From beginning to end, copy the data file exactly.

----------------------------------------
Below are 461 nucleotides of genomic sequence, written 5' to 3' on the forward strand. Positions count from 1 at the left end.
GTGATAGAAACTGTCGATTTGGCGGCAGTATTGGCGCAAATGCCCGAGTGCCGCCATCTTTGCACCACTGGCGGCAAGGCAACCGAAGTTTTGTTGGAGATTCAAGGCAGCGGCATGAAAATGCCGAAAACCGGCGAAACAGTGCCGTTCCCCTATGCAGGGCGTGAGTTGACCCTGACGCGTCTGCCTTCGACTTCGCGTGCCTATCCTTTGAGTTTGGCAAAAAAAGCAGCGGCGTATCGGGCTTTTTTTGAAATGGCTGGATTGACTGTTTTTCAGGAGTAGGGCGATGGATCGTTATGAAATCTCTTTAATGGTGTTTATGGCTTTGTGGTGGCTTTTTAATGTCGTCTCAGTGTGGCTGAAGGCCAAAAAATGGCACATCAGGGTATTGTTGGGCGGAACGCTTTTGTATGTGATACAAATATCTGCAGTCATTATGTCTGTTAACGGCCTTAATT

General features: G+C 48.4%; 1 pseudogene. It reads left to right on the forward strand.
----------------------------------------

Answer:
Below are 461 nucleotides of genomic sequence, written 5' to 3' on the forward strand. Positions count from 1 at the left end.
GTGATAGAAACTGTCGATTTGGCGGCAGTATTGGCGCAAATGCCCGAGTGCCGCCATCTTTGCACCACTGGCGGCAAGGCAACCGAAGTTTTGTTGGAGATTCAAGGCAGCGGCATGAAAATGCCGAAAACCGGCGAAACAGTGCCGTTCCCCTATGCAGGGCGTGAGTTGACCCTGACGCGTCTGCCTTCGACTTCGCGTGCCTATCCTTTGAGTTTGGCAAAAAAAGCAGCGGCGTATCGGGCTTTTTTTGAAATGGCTGGATTGACTGTTTTTCAGGAGTAGGGCGATGGATCGTTATGAAATCTCTTTAATGGTGTTTATGGCTTTGTGGTGGCTTTTTAATGTCGTCTCAGTGTGGCTGAAGGCCAAAAAATGGCACATCAGGGTATTGTTGGGCGGAACGCTTTTGTATGTGATACAAATATCTGCAGTCATTATGTCTGTTAACGGCCTTAATT

General features: G+C 48.4%; 1 pseudogene. It reads left to right on the forward strand.